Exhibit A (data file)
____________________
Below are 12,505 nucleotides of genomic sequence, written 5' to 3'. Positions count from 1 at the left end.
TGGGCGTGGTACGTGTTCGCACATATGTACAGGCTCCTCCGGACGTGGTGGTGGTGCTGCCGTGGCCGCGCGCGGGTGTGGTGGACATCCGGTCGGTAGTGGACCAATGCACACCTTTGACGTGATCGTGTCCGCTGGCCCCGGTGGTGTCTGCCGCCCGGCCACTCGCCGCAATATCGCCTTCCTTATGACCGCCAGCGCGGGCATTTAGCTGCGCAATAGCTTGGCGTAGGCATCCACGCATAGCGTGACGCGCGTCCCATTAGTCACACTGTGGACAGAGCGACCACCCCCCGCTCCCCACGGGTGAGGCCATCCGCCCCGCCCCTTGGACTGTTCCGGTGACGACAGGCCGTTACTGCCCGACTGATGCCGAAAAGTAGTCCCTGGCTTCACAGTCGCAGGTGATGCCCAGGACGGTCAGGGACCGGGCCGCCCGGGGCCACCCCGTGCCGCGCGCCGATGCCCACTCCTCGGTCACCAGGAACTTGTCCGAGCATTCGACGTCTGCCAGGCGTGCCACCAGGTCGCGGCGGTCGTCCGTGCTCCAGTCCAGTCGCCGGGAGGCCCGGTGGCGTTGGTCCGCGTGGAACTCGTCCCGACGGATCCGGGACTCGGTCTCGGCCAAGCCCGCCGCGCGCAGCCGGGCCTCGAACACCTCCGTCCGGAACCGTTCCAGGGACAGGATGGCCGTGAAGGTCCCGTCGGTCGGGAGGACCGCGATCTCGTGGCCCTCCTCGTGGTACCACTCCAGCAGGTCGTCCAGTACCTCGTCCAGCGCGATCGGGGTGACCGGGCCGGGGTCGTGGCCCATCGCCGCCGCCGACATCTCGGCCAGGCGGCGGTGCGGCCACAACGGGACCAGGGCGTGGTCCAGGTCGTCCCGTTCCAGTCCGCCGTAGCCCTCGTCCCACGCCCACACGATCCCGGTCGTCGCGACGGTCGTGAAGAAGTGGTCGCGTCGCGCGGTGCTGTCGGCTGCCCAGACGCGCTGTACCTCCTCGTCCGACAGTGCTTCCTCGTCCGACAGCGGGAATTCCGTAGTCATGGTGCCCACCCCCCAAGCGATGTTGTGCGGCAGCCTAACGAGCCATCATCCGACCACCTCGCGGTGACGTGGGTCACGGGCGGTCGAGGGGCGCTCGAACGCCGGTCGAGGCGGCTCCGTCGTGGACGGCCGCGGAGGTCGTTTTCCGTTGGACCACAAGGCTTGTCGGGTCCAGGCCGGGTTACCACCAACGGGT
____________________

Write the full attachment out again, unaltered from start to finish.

Below are 12,505 nucleotides of genomic sequence, written 5' to 3'. Positions count from 1 at the left end.
TGGGCGTGGTACGTGTTCGCACATATGTACAGGCTCCTCCGGACGTGGTGGTGGTGCTGCCGTGGCCGCGCGCGGGTGTGGTGGACATCCGGTCGGTAGTGGACCAATGCACACCTTTGACGTGATCGTGTCCGCTGGCCCCGGTGGTGTCTGCCGCCCGGCCACTCGCCGCAATATCGCCTTCCTTATGACCGCCAGCGCGGGCATTTAGCTGCGCAATAGCTTGGCGTAGGCATCCACGCATAGCGTGACGCGCGTCCCATTAGTCACACTGTGGACAGAGCGACCACCCCCCGCTCCCCACGGGTGAGGCCATCCGCCCCGCCCCTTGGACTGTTCCGGTGACGACAGGCCGTTACTGCCCGACTGATGCCGAAAAGTAGTCCCTGGCTTCACAGTCGCAGGTGATGCCCAGGACGGTCAGGGACCGGGCCGCCCGGGGCCACCCCGTGCCGCGCGCCGATGCCCACTCCTCGGTCACCAGGAACTTGTCCGAGCATTCGACGTCTGCCAGGCGTGCCACCAGGTCGCGGCGGTCGTCCGTGCTCCAGTCCAGTCGCCGGGAGGCCCGGTGGCGTTGGTCCGCGTGGAACTCGTCCCGACGGATCCGGGACTCGGTCTCGGCCAAGCCCGCCGCGCGCAGCCGGGCCTCGAACACCTCCGTCCGGAACCGTTCCAGGGACAGGATGGCCGTGAAGGTCCCGTCGGTCGGGAGGACCGCGATCTCGTGGCCCTCCTCGTGGTACCACTCCAGCAGGTCGTCCAGTACCTCGTCCAGCGCGATCGGGGTGACCGGGCCGGGGTCGTGGCCCATCGCCGCCGCCGACATCTCGGCCAGGCGGCGGTGCGGCCACAACGGGACCAGGGCGTGGTCCAGGTCGTCCCGTTCCAGTCCGCCGTAGCCCTCGTCCCACGCCCACACGATCCCGGTCGTCGCGACGGTCGTGAAGAAGTGGTCGCGTCGCGCGGTGCTGTCGGCTGCCCAGACGCGCTGTACCTCCTCGTCCGACAGTGCTTCCTCGTCCGACAGCGGGAATTCCGTAGTCATGGTGCCCACCCCCCAAGCGATGTTGTGCGGCAGCCTAACGAGCCATCATCCGACCACCTCGCGGTGACGTGGGTCACGGGCGGTCGAGGGGCGCTCGAACGCCGGTCGAGGCGGCTCCGTCGTGGACGGCCGCGGAGGTCGTTTTCCGTTGGACCACAAGGCTTGTCGGGTCCAGGCCGGGTTACCACCAACGGGT